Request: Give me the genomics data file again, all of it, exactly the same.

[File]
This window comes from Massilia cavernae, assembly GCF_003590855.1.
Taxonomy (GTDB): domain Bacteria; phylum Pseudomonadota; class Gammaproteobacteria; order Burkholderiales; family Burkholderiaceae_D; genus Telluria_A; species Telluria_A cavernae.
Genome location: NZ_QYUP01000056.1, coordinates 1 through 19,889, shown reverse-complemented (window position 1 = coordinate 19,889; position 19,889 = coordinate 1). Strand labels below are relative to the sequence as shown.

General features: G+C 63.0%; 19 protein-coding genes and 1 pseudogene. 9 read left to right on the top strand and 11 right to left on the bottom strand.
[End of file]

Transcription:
This window comes from Massilia cavernae, assembly GCF_003590855.1.
Taxonomy (GTDB): domain Bacteria; phylum Pseudomonadota; class Gammaproteobacteria; order Burkholderiales; family Burkholderiaceae_D; genus Telluria_A; species Telluria_A cavernae.
Genome location: NZ_QYUP01000056.1, coordinates 1 through 19,889, shown reverse-complemented (window position 1 = coordinate 19,889; position 19,889 = coordinate 1). Strand labels below are relative to the sequence as shown.

General features: G+C 63.0%; 19 protein-coding genes and 1 pseudogene. 9 read left to right on the top strand and 11 right to left on the bottom strand.